Monday, January 24

‘Wavy’ Fossils Found in Canada May Be the Oldest Known Sign of Animal Life | Fossils


The intricate patterns of tubular structures discovered in giant ancient reefs may be the remains of prehistoric horny sponges and the oldest known fossils of animal life on Earth.

The researchers found the unusual features in vast reefs that were built by bacteria 890 million years ago and then pushed upward by geological processes to form part of the Mackenzie Mountains in northwestern Canada.

Examined under a microscope, a small number of rock samples revealed tubules about half the width of a human hair that branch and reconnect to form 3D structures that are strikingly similar to those seen in fossils of the bath sponges.

“Initially, when you look at these features, they look like a lot of wiggling, but when you try to follow each of the threads, you realize that even in thin sections they form complicated 3D meshes,” said Laurentian University Professor Elizabeth Turner . in Sudbury, Ontario.

Professor Elizabeth Turner in North Baffin Island, Nunavut
Professor Elizabeth Turner in North Baffin Island, Nunavut. Photography: C Gilbert

“Thanks to the wonderful work of others, younger examples of the same microstructures have been found in sponge body fossils and these structures have been compared to the skeletons of a variety of keratose or horny sponges,” he added.

While modern reefs are built by corals and algae, in Earth’s distant past, communities of photosynthetic cyanobacteria created huge carbonate reefs that are many kilometers wide and hundreds of meters thick.

Professor Turner first saw the strange tubules in a handful of thin sections of rock that she gathered as a PhD student during fieldwork at the site. Two decades later, he has built the collection and discovered more examples of the features in the rocks.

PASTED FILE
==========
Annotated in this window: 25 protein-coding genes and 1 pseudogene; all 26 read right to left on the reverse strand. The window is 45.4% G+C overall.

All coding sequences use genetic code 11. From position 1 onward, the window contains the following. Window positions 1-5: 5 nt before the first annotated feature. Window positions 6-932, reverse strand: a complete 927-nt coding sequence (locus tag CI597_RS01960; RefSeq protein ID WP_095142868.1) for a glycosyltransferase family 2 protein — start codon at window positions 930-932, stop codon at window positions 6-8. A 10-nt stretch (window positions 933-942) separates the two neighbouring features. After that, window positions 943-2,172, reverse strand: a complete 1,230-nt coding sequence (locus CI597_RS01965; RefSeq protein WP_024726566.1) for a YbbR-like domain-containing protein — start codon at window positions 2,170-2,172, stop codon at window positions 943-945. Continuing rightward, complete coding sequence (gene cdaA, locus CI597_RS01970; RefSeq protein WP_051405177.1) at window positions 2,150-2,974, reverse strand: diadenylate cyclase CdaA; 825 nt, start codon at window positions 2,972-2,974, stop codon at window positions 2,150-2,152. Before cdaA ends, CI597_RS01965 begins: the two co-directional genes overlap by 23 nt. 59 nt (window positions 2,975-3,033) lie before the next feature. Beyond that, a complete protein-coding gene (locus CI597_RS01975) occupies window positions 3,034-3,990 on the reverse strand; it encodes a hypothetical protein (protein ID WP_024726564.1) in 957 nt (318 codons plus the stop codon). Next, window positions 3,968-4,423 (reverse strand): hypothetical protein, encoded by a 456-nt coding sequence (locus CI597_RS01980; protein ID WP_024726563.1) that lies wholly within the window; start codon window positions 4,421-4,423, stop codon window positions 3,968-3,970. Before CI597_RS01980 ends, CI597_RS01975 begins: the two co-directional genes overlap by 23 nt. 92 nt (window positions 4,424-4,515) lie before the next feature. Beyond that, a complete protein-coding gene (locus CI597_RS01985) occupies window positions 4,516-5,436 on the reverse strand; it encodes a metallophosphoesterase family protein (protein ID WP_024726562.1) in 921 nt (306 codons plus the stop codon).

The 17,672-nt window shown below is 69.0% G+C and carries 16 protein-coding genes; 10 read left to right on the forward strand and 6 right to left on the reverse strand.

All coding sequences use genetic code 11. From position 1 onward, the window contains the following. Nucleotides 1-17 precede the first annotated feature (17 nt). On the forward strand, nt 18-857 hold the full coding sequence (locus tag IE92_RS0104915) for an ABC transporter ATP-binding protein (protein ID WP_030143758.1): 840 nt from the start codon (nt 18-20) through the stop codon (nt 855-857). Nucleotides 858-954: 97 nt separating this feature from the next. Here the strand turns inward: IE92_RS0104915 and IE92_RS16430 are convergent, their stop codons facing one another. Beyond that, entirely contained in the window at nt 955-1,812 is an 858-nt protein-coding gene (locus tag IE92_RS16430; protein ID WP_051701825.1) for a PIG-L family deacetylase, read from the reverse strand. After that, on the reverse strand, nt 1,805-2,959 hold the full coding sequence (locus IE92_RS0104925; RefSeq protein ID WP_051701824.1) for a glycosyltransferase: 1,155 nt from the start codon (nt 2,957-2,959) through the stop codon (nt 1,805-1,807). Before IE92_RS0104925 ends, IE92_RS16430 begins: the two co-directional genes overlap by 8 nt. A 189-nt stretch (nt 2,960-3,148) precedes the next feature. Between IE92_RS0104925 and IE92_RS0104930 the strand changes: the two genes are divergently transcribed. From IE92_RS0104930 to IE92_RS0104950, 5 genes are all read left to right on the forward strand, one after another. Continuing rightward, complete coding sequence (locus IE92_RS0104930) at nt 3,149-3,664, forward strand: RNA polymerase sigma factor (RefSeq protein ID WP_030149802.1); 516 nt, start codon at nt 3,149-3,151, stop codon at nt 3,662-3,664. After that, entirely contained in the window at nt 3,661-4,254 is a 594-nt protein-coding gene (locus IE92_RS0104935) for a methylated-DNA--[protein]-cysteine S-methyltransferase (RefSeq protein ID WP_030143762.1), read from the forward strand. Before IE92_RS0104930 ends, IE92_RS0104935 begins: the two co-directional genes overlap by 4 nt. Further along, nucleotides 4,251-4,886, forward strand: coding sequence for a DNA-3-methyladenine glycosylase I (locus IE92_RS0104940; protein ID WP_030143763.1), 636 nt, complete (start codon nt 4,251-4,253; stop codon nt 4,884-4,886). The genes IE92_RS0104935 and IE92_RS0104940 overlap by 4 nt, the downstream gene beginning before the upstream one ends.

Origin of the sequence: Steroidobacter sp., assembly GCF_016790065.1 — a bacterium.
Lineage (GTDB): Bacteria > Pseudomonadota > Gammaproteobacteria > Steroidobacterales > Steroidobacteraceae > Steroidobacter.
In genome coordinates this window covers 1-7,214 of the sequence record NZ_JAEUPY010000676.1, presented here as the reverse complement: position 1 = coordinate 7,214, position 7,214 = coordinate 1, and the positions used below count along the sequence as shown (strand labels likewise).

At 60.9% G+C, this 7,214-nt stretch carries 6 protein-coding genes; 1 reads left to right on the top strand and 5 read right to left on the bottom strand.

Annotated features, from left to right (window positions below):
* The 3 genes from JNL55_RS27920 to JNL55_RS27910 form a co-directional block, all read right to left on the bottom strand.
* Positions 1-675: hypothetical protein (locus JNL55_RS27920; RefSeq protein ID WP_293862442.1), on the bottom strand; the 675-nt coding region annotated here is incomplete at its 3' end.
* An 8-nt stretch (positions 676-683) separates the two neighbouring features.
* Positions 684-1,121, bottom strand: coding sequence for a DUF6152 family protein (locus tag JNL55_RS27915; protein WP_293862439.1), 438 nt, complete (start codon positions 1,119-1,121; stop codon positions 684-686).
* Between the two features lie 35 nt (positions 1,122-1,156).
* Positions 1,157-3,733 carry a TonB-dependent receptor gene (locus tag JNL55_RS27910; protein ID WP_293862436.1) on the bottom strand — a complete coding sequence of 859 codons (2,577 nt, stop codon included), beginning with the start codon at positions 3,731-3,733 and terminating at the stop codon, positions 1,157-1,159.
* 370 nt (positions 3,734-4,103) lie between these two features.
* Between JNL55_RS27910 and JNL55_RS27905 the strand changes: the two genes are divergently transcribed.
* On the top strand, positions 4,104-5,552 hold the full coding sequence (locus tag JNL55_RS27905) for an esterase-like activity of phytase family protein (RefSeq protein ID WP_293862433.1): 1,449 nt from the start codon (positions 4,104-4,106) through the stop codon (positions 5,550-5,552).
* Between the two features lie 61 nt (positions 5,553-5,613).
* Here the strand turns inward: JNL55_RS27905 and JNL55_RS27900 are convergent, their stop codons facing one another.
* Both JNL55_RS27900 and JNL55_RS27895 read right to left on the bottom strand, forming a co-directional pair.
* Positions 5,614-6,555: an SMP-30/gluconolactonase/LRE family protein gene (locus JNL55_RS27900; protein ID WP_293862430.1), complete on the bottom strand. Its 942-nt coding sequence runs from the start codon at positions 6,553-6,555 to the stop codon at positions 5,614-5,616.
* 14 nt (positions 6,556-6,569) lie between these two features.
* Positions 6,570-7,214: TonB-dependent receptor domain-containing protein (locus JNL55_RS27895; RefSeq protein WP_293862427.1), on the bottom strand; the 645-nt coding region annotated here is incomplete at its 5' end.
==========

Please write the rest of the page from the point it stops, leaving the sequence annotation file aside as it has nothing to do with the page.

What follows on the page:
Writing in the diary NatureTurner describes how the fossils may have formed when putative sponges, which are a few millimeters to one centimeter wide, mineralized. Soft tissue is the first to fossilize and encloses the 3D network of collagen-like fibers that make up the sponge’s skeleton. Over time, these skeletal fibers break down, leaving hollow tubules that fill with calcite crystals.

If the structures are confirmed as the earliest sponge fossils, they would predate the next oldest undisputed sponge fossils by about 350 million years.

According to previous studies, sponges are some of the earliest animals on Earth, emerging during the early Neoproterozoic era between one and a half billion years ago. However, the exact moment is uncertain. Other research suggests that oxygen levels were too low for animals to thrive until they spiked in the neoproterozoic oxygenation event between 800 and 540 million years ago.

But even on an oxygen-starved Earth, the first sponges may have found a way to survive in the nooks and crannies of microbial reefs if the photosynthetic bacteria that suffocated the reefs released enough oxygen into the water. “These possible sponges, or whatever they were, lived on a reef that was an oxygen factory, it was nirvana,” said Professor Turner. As food, they could have consumed the polysaccharide slime that was shed from the microbial mats into the surrounding ocean.

“If I am correct about the interpretation of this material, then it is possible that the first animals did not have the same oxygen requirements that we have assumed until now. It is possible that the first sponges emerged some time ago, and certainly 890 million years ago, living in a world comparatively low in oxygen, but the most complicated animals had to wait a while, “he added.

Much more work is now needed to see if other rocks of a similar age contain traces of early animal life. “We have to approach it with a much more open mind,” said Professor Turner. “We have to think about what to expect from the first animals. Anything that we consider animal can be too complicated. We want to find something that expresses the essence of animals, without being too conspicuously familiar. “


www.theguardian.com

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